>Corresponding Author : Edward D Foley

>Article Type : Short Report

>Volume : 2   |   Issue : 4

>Received Date : 11 Aug, 2022

>Accepted Date : 19 Aug, 2022

>Published Date : 22 Aug, 2022

>DOI : https://doi.org/10.54289/JCRMH2200120

>Citation : Foley ED. (2022) Thrombosis Associated with Pulmonary Artery Catheterization. J Case Rep Med Hist 2(4): doi https://doi.org/10.54289/JCRMH2200120  

>Copyright : © 2022 Foley ED. This is an open-access article distributed under the terms of the Creative Commons Attribution License, which permits unrestricted use, distribution, and reproduction in any medium, provided the original author and source are credited.

Full Text

Short Report | Open Access

Edward D Foley*

Augusta University, Medical College of Georgia, Augusta, Georgia

*Corresponding author: Edward D Foley, Augusta University, Medical College of Georgia, Augusta, Georgia

Abbreviations: PAC: Pulmonary Artery Catheter


Since it’s introduction into clinical medicine by Harold Swan and William Ganz more than 5 decades ago, the pulmonary artery catheter (PAC) has been regularly used as a hemodynamic monitor in critically ill patients. Due to stasis and vessel wall injury, catheter associated thrombosis is a recognized complication with all vascular access devices including the PAC, and even Swan and Ganz described a case in which a thrombus developed in the superior vena cava and enveloped the shaft of their catheter [1]. As early as 24 hours after insertion, platelet aggregation and fibrin deposition have been identified, with a considerable increase in thrombus burden after 72 hours, possibly due to numerous balloon inflations causing additional endothelial damage and microscopic balloon fissures serving as a nidus for thrombus formation [2]. The image shows a four-centimeter-long thrombus retrieved from the distal end of a PAC after removal of the device from the internal jugular vein, three days post insertion. The catheter was placed due to hemodynamic instability and need for hemodynamic monitoring post cardiac surgery. With improvement in clinical condition, the catheter was no longer required, and, on removal, the thrombus was noted to be attached to the distal portion of the catheter. Interestingly, the incidence of life-threatening pulmonary embolism does not appear to be increased in patients with PAC use and the use of anticoagulation seems to have no influence on the formation of catheter thrombosis [3]. Additionally, the ESCAPE and PAC-MAN randomized clinical trials of PAC-related complications show a higher incidence of other complications, such as, hematoma (4%), arterial puncture (3%), arrhythmia requiring treatment (3%), infection (2.5%), catheter knotting (1%), infarction/hemorrhage (1%) and ventricular arrhythmia (0.5%), compared to thrombus formation [4,5]. Although catheter related thrombus formation can be a risk factor for fatal infection, it is worth noting that none of these complications in either study led to any fatalities. We recommend judicious use of the PAC as a hemodynamic monitor in critically ill patients with early removal as soon as the device is no longer needed.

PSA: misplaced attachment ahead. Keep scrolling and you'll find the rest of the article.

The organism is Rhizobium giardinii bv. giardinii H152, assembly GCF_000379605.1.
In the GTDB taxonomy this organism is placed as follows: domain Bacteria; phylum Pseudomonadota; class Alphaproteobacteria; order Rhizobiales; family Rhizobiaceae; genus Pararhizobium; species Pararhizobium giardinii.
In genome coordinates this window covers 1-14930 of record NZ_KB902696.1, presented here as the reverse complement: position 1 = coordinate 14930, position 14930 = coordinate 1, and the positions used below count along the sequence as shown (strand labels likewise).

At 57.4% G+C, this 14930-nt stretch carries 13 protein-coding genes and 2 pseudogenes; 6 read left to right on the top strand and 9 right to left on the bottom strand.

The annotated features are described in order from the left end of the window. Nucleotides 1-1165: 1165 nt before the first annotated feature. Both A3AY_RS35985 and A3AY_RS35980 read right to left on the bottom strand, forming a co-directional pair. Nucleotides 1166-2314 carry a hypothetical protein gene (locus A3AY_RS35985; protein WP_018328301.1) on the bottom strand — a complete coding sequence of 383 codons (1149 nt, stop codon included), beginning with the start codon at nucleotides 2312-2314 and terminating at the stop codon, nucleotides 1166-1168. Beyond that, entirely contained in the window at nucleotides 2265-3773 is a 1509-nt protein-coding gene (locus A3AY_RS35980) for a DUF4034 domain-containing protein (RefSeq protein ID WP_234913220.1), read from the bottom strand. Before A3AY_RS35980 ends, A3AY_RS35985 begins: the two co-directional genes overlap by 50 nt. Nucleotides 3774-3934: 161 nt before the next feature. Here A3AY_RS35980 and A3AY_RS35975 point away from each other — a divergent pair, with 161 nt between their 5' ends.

Funding Statement: Support was provided solely from institutional and/or departmental sources
Conflicts of Interest: The author declares no competing interests


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